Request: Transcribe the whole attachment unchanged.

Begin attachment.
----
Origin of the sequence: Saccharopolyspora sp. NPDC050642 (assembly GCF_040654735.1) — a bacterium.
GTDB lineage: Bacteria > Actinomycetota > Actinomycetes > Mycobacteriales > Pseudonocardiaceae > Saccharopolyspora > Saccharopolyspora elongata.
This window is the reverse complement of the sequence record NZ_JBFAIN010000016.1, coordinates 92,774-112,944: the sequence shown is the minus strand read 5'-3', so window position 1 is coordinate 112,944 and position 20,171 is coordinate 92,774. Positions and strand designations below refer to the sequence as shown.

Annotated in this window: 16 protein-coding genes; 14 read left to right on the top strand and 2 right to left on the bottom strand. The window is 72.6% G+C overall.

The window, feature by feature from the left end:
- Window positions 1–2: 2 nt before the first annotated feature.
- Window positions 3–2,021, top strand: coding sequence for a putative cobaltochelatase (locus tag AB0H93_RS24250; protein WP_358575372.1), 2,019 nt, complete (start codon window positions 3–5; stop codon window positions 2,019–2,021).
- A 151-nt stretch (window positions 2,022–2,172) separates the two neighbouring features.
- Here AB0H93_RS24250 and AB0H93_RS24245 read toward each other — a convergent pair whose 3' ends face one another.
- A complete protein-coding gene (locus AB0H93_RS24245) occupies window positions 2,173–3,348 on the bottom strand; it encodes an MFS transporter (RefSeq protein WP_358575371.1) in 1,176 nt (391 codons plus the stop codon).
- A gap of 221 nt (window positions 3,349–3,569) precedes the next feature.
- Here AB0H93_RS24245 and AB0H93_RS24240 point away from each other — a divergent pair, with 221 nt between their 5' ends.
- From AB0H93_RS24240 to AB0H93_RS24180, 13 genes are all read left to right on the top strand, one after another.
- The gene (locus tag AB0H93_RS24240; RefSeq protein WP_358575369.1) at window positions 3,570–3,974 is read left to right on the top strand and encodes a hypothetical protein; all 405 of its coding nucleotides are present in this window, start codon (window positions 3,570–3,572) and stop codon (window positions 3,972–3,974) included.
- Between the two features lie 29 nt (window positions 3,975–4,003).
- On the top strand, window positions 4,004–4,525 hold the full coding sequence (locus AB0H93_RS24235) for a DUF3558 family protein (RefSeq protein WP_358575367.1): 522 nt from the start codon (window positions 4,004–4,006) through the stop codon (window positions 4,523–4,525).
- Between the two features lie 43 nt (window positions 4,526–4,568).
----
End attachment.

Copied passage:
Origin of the sequence: Saccharopolyspora sp. NPDC050642 (assembly GCF_040654735.1) — a bacterium.
GTDB lineage: Bacteria > Actinomycetota > Actinomycetes > Mycobacteriales > Pseudonocardiaceae > Saccharopolyspora > Saccharopolyspora elongata.
This window is the reverse complement of the sequence record NZ_JBFAIN010000016.1, coordinates 92,774-112,944: the sequence shown is the minus strand read 5'-3', so window position 1 is coordinate 112,944 and position 20,171 is coordinate 92,774. Positions and strand designations below refer to the sequence as shown.

Annotated in this window: 16 protein-coding genes; 14 read left to right on the top strand and 2 right to left on the bottom strand. The window is 72.6% G+C overall.

The window, feature by feature from the left end:
- Window positions 1–2: 2 nt before the first annotated feature.
- Window positions 3–2,021, top strand: coding sequence for a putative cobaltochelatase (locus tag AB0H93_RS24250; protein WP_358575372.1), 2,019 nt, complete (start codon window positions 3–5; stop codon window positions 2,019–2,021).
- A 151-nt stretch (window positions 2,022–2,172) separates the two neighbouring features.
- Here AB0H93_RS24250 and AB0H93_RS24245 read toward each other — a convergent pair whose 3' ends face one another.
- A complete protein-coding gene (locus AB0H93_RS24245) occupies window positions 2,173–3,348 on the bottom strand; it encodes an MFS transporter (RefSeq protein WP_358575371.1) in 1,176 nt (391 codons plus the stop codon).
- A gap of 221 nt (window positions 3,349–3,569) precedes the next feature.
- Here AB0H93_RS24245 and AB0H93_RS24240 point away from each other — a divergent pair, with 221 nt between their 5' ends.
- From AB0H93_RS24240 to AB0H93_RS24180, 13 genes are all read left to right on the top strand, one after another.
- The gene (locus tag AB0H93_RS24240; RefSeq protein WP_358575369.1) at window positions 3,570–3,974 is read left to right on the top strand and encodes a hypothetical protein; all 405 of its coding nucleotides are present in this window, start codon (window positions 3,570–3,572) and stop codon (window positions 3,972–3,974) included.
- Between the two features lie 29 nt (window positions 3,975–4,003).
- On the top strand, window positions 4,004–4,525 hold the full coding sequence (locus AB0H93_RS24235) for a DUF3558 family protein (RefSeq protein WP_358575367.1): 522 nt from the start codon (window positions 4,004–4,006) through the stop codon (window positions 4,523–4,525).
- Between the two features lie 43 nt (window positions 4,526–4,568).